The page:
By Aaron Cutler
By Amy Nicholson
By Simon Abrams
By Chris Klimek
By Nick Schager
By Stephanie Zacharek
By Stephanie Zacharek
By Alan Scherstuhl
Ben Stiller and Jim Carrey may be the best TV comics in the movies. The sharpest work to date of that painfully promising and unrealized talent Stiller has been in his marvelous TV sketches, and that is the background of the comedy superstar Carrey, too. Both may feel that they have moved beyond that phase of their careers, and yet the strongest and wittiest sections of their new collaboration, The Cable Guy, have the self-contained quality of TV sketches.
A restaurant bit featuring Stiller's TV pals Janeane Garofalo and Andy Dick in good, small roles could stand by itself, as could another on a basketball court, and there's a terrific running gag about a televised celebrity trial, starring Stiller.
Stiller directed this dark--though not quite dark enough--comedy, in which Matthew Broderick plays straight man/victim to Carrey's antics as a psychotic cable installer. The C.G. hooks up Broderick to all the premium channels for free, confers "preferred customer" status on him, and expects to be treated as his new best buddy in return. When this doesn't happen, C.G. sets about systematically dismantling Broderick's life.
The trailers for the film are funny, and they led me to hope that perhaps Stiller and Carrey had given the studio more than the summer blockbuster it had asked for--that they had come up with a creepy, perverse black comedy. That seems to be what they have tried for, and maybe that's what they think they've ended up with. Several very funny episodes in The Cable Guy hint at the picture it could have been, but the film isn't nearly as boldly outrageous as it thinks it is, and it runs out of steam well before it's over.
It's a clever satirical premise that can work on several levels at the same time. It has sexual undercurrents and a touch of class-awareness, but above and beyond that, it's simply about the universal experience of dealing with an acquaintance who has an unrequited desire for your friendship. If it had psychological depth, it could make a first-rate horror comedy, and even if it didn't, it could make a first-rate string of blackout-style comedy sketches. What it couldn't do is both, but that--along with a really regrettable streak of didactic sentiment at the end--is what Stiller and Carrey have tried to make it.
Carrey certainly was a vibrant presence on In Living Color, but, as with his first star vehicle, Ace Ventura: Pet Detective, he seemed like a sort of talented boor, funny at times but too pushy to be really good company. In each succeeding film, he's come off with more panache and variety.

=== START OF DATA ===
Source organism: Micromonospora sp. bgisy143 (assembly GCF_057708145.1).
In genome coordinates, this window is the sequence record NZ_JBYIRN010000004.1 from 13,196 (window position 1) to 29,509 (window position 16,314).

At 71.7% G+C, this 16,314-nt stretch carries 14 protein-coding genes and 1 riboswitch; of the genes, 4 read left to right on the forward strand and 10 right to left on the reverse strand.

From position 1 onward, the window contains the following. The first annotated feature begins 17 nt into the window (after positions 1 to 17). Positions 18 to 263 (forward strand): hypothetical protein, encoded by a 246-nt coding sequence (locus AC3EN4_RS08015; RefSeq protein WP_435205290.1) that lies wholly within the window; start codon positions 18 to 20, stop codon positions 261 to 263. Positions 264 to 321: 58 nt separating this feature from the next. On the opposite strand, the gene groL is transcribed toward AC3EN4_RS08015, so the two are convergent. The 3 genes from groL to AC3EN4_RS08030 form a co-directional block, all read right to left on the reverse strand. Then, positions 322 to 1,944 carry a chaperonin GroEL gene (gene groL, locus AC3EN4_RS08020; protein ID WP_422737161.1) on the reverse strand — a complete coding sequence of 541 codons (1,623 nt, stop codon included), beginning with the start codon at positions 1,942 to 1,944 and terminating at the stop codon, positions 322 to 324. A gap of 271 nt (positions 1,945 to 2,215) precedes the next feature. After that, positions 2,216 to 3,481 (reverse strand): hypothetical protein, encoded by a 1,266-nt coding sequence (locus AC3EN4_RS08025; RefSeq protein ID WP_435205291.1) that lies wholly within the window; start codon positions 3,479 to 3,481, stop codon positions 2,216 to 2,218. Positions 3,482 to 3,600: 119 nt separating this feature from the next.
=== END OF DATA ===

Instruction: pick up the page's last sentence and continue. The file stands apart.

The imposing, overbearing intensity of Carrey's style has an undeniable potential to seem sinister. This has been put to use already, effectively, in Joel Schumacher's otherwise-wearisome Batman Forever, in which Carrey made a splendidly manic Riddler, cracking up at punch lines only he could hear. This dangerously nutty aspect of Carrey is tapped again in The Cable Guy.
Indeed, one lengthy sequence is so rich in comic horror that it ends the movie ten minutes before the closing credits--the C.G. has managed to get himself invited to dinner at Broderick's parents', and he initiates a game of "Porno Password"; just like the game show but with naughty words. Broderick's parents and girlfriend (Leslie Mann) are amused by the game, and rather put out when Broderick is aghast at having to get his mother (Diane Baker) to guess words like "vagina" and "nipple." The horribly funny nightmarishness of this indignity would be pretty hard to top--certainly the lame attempt at an "action" finale that follows doesn't come close.
There's been a bit of hype about how the film represents a "risk" for Carrey in playing, essentially, the villain in a comic thriller about stalking. But Carrey's basically doing his usual shtick--only the context has changed, and even that context is softer than one might wish. When bright, discerning people I know told me how great Ace Ventura: Pet Detective was, I felt like Broderick when the Cable Guy charms his girlfriend and family.
Even more absurd, there's been some concern that the cable-TV industry might take offense at the film--heaven forfend we get those people pissed. I would hate to add to the glut of people busily taking offense at things in our society, but if anyone has a legitimate beef with The Cable Guy, it's the people who suffer from speech impediments--the film comes close to hinting that the C.G.'s lisp is a symptom of his craziness.
In spite of all this, The Cable Guy is, on balance, passably amusing. It grows increasingly sour as it goes along, though, and it strikes a really bum note at the very end, when a dopey little lecture is smuggled in on how this generation was raised by TV. Too true, maybe, but odd coming from a film which gets its biggest laughs from Carrey's send-ups of Mission: Impossible, The Mod Squad and Star Trek, as well as movies ranging from Midnight Express to Waterworld to Gimme Shelter. Without a theatre full of TV babies, no one would get this film's best jokes.
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